Right, so let’s get one thing out the way first: Puroresu Yaroze is not a wrestling game. It is barely a game for a start, and wrestling is a mere skin for some super basic rock paper scissors battling.


You’re not working a wrestling match here, not building to finishers, not allowing your offense to develop in complexity and danger, and certainly not listening to the crowd and making decisions to suit. Instead, you have a tiny arsenal of three moves available to you. Those three moves are steadily unlocked or purchased from a library of 150 on initial release, and fit into one of three categories. Strikes, slams and submissions are arranged in an RPS format, but that doesn’t mean that a strike will always beat a suplex. Instead, your moves have a damage value attached to them; if you go with a weak chop of 50 damage and your opponent a German suplex of 250, the game rules mean you get a boost, but only to, say 80. The move with the higher damage value wins every time.

That, apart from the wrinkle of being able to counter an opponent’s attack once per match, is all there is to Yaroze. It is, in fact, an even simpler take on wrestling than Sammy’s recent ProWrestler o Tsukuro, which had a similar take on match structure, but a broader range of moves to choose from at any point in a match. Here you have the same three moves throughout, even if it makes the matches seem disjointed and choppy, as you find yourself mysteriously teleported outside the ring to catch a quebrada, for instance.

Still, it romps along at a quick enough pace that the limited arsenal doesn’t make things too repetitive. A match takes a minute, tops, and then it’s onto the next opponent in a variety of leagues. A regular campaign of beating NJPW stars to advance is joined by five daily matches that dole out more experience points and thus more virtual currency, a random series of tune up matches, and special bouts that restrict certain moves. There’s none of the tag teaming or faction warfare of Tsukuro though, and an altogether less social, community driven feel to the whole thing.

The kokeshi is as rarely hit, and Honma is as easily beaten as in real life, it appears.

The kokeshi is as rarely hit, and Honma is as easily beaten as in real life, it appears.

What gravitates wrestling fans like me to the game in the face of weak community and multiplayer features (try as I might, I couldn’t find an online game) is that New Japan wrapper. 27 NJPW stars come up as opponents, despite most wrestler models looking like they were made by having a wrestler described to an artist rather than actually having the artist, I dunno, watch some wrestling. Their vocal jibes, too, admirably directly recorded from the real life talent, are ridiculously low rent, sounding like they were taken from wrestlers in an echoey locker room before a show, and without a shred of energy. It really puts the ‘eh’ in ‘yeaoh!’.

You unlock a ridiculous amount of gear to put on your created wrestler, though, and the 150 moves here are fairly well animated. Go to an NJPW live event or meet and greet, and you’ll be able to download extra secret content, and it appears as if the previously unheard of Zex and NJPW are looking to support this heavily going forward. It’s just a bit of a shame that New Japan finally stepping back between the gaming ropes in the current environment means producing something that’s, while inoffensive, more than a little bland.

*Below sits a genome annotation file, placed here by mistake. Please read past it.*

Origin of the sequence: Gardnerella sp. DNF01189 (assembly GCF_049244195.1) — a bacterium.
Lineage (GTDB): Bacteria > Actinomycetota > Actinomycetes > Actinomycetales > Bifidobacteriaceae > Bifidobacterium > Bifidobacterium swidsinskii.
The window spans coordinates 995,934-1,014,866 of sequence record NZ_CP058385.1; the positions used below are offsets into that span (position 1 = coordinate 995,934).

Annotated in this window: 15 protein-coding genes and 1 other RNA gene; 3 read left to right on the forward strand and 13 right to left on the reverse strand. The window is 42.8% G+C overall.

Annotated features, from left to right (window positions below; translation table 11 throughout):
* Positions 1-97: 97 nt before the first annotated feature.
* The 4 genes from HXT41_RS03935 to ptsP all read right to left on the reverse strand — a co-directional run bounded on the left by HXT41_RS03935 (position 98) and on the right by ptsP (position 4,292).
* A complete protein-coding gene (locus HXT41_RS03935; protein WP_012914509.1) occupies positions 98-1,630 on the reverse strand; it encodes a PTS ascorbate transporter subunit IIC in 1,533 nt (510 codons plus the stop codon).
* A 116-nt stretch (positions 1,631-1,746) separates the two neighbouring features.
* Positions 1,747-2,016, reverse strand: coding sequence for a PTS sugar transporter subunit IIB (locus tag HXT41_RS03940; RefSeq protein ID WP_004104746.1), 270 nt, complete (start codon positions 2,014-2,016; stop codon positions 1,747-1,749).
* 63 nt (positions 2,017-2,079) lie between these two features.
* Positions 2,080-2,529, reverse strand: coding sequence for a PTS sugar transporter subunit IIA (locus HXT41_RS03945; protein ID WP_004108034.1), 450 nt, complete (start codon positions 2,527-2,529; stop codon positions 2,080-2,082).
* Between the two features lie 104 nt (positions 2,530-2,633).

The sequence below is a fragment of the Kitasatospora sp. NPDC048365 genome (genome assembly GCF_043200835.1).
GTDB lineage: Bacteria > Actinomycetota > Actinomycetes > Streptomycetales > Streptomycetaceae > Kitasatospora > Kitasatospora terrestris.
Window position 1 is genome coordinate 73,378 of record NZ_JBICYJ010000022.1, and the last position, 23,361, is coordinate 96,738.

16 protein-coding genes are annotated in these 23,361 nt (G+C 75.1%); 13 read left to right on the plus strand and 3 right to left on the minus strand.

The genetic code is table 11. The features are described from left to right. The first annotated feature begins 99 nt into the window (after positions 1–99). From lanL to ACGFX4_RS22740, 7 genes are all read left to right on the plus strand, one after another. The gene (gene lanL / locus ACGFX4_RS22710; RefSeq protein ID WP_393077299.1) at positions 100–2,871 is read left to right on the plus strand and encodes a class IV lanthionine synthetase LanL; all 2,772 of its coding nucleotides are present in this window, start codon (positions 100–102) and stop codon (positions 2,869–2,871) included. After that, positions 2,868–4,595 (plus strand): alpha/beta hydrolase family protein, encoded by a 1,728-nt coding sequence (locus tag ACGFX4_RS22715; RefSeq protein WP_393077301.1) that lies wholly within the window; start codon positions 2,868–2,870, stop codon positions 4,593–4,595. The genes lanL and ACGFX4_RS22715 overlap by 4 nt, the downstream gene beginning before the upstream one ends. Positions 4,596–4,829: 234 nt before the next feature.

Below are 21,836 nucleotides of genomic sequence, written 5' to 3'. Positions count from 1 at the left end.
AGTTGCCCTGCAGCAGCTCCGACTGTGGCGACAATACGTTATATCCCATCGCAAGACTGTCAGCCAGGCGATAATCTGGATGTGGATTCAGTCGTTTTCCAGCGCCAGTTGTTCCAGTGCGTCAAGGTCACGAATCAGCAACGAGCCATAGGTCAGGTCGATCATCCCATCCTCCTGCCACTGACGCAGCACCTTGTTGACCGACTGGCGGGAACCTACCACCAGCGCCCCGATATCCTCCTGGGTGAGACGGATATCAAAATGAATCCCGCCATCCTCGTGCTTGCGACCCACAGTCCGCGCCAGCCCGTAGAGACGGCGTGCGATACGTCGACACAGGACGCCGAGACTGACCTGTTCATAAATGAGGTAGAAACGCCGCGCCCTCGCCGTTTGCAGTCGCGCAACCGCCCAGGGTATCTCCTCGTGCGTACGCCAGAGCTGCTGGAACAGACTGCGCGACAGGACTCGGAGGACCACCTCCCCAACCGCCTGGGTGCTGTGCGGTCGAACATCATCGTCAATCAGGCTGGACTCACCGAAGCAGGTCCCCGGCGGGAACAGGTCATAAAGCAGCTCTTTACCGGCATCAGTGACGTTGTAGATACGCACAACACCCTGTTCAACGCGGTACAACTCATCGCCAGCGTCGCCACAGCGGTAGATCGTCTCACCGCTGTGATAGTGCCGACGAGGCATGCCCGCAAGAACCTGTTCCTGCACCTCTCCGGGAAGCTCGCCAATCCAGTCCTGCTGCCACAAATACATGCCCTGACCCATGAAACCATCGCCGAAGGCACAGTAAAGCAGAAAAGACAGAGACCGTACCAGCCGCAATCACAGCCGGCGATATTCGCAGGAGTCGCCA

There is some fairly stringent free to play nonsense to deal with here. Standard FTP twin currencies are present, and there’s a stamina system in place, too. The game’s pretty generous with giving you create parts, and only the more hardcore fans will likely tip money into getting a Shinsuke Nakamura taunt, say, but moves are the big issue here.

Powerful moves are a must against stronger opponents, and to get enough virtual coin to get those meatier maneuvers without spending real cash takes some serious grinding. Grinding that is, of course, restricted by the stamina system. The game rarely makes you wait long to get back into the ring, but five minutes is enough to make you shrug and jam your phone back in your pocket, forgetting about the game. More gross is an injury system, where you’ll occasionally get hurt, forcing you to spend stamina, and thus chances to play the game, in order to heal.

Then there’s the fact that a lot of potential moves is gated behind a gacha system because this is Japan. A gacha chance can only be purchased with premium currency. Fine, but if you want to enter a gacha for a new move, these are tiered according to their efficacy. If you want a move that will be useful against an opponent from the second of the game’s five tiers, that’ll cost ten coins. Against a level three opponent, 15. This means that by the time you’ve ground enough currency to buy a move that’s useful against one opponent, you’ve likely moved onto the next tier by sheer luck and persistence, until the inevitable hard wall is run into.

This is a case of every trick in the freemium book being thrown at Yaroze, leaving a bitter taste in the mouth. Just a gacha, or premium shop for special parts or moves? Fine. A stamina system restricting play? Fine. Both at once? No thanks.

About The Author

Gamer, Educator, Writer of Stuff, wrestler of professionals (sometimes)